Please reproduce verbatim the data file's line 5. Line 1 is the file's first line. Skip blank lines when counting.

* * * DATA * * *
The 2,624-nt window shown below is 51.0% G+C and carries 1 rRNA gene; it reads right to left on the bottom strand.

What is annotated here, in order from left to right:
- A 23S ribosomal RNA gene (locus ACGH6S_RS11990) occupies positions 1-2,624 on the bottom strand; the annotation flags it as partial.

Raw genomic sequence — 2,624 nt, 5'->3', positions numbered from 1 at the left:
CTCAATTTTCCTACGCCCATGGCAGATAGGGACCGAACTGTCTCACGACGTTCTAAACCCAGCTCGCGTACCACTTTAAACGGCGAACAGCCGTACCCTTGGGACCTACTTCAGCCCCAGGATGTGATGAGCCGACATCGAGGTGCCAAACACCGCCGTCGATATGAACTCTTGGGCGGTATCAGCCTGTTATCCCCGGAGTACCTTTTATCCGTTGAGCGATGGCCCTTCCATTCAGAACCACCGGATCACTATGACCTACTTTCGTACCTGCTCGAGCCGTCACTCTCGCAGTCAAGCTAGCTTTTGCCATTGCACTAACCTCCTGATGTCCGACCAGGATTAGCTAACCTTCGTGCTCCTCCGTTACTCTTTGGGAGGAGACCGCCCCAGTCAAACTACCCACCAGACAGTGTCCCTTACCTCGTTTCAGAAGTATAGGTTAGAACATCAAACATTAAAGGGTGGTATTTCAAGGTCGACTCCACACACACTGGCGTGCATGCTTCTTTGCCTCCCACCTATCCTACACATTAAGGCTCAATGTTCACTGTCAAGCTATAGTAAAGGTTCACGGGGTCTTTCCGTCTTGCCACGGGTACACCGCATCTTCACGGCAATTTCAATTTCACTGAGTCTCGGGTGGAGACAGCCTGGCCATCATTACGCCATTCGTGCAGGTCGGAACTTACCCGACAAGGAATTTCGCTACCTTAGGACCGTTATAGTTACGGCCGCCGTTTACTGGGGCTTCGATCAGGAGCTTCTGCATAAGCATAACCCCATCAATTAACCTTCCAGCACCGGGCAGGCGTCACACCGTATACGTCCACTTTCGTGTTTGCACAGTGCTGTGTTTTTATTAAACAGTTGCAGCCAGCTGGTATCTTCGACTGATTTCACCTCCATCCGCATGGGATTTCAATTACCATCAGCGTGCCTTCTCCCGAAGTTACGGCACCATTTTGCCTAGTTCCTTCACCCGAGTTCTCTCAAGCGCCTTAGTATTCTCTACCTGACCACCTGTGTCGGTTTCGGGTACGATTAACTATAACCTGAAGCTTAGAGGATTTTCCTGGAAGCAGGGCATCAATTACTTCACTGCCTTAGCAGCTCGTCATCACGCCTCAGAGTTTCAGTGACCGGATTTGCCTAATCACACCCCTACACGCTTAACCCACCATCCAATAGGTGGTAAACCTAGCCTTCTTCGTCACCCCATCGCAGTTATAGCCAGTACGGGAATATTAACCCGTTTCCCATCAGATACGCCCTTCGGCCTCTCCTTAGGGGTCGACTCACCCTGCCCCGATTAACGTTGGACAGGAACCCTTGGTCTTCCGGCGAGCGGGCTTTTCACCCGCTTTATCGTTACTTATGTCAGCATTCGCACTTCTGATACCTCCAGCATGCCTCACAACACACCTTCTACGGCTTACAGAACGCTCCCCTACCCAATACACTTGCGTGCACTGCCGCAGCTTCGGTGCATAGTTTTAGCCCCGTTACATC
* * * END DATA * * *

CTCAATTTTCCTACGCCCATGGCAGATAGGGACCGAACTGTCTCACGACGTTCTAAACCCAGCTCGCGTACCACTTTAAACGGCGAACAGCCGTACCCTTGGGACCTACTTCAGCCCCAGGATGTGATGAGCCGACATCGAGGTGCCAAACACCGCCGTCGATATGAACTCTTGGGCGGTATCAGCCTGTTATCCCCGGAGTACCTTTTATCCGTTGAGCGATGGCCCTTCCATTCAGAACCACCGGATCACTATGACCTACTTTCGTACCTGCTCGAGCCGTCACTCTCGCAGTCAAGCTAGCTTTTGCCATTGCACTAACCTCCTGATGTCCGACCAGGATTAGCTAACCTTCGTGCTCCTCCGTTACTCTTTGGGAGGAGACCGCCCCAGTCAAACTACCCACCAGACAGTGTCCCTTACCTCGTTTCAGAAGTATAGGTTAGAACATCAAACATTAAAGGGTGGTATTTCAAGGTCGACTCCACACACACTGGCGTGCATGCTTCTTTGCCTCCCACCTATCCTACACATTAAGGCTCAATGTTCACTGTCAAGCTATAGTAAAGGTTCACGGGGTCTTTCCGTCTTGCCACGGGTACACCGCATCTTCACGGCAATTTCAATTTCACTGAGTCTCGGGTGGAGACAGCCTGGCCATCATTACGCCATTCGTGCAGGTCGGAACTTACCCGACAAGGAATTTCGCTACCTTAGGACCGTTATAGTTACGGCCGCCGTTTACTGGGGCTTCGATCAGGAGCTTCTGCATAAGCATAACCCCATCAATTAACCTTCCAGCACCGGGCAGGCGTCACACCGTATACGTCCACTTTCGTGTTTGCACAGTGCTGTGTTTTTATTAAACAGTTGCAGCCAGCTGGTATCTTCGACTGATTTCACCTCCATCCGCATGGGATTTCAATTACCATCAGCGTGCCTTCTCCCGAAGTTACGGCACCATTTTGCCTAGTTCCTTCACCCGAGTTCTCTCAAGCGCCTTAGTATTCTCTACCTGACCACCTGTGTCGGTTTCGGGTACGATTAACTATAACCTGAAGCTTAGAGGATTTTCCTGGAAGCAGGGCATCAATTACTTCACTGCCTTAGCAGCTCGTCATCACGCCTCAGAGTTTCAGTGACCGGATTTGCCTAATCACACCCCTACACGCTTAACCCACCATCCAATAGGTGGTAAACCTAGCCTTCTTCGTCACCCCATCGCAGTTATAGCCAGTACGGGAATATTAACCCGTTTCCCATCAGATACGCCCTTCGGCCTCTCCTTAGGGGTCGACTCACCCTGCCCCGATTAACGTTGGACAGGAACCCTTGGTCTTCCGGCGAGCGGGCTTTTCACCCGCTTTATCGTTACTTATGTCAGCATTCGCACTTCTGATACCTCCAGCATGCCTCACAACACACCTTCTACGGCTTACAGAACGCTCCCCTACCCAATACACTTGCGTGCACTGCCGCAGCTTCGGTGCATAGTTTTAGCCCCGTTACATC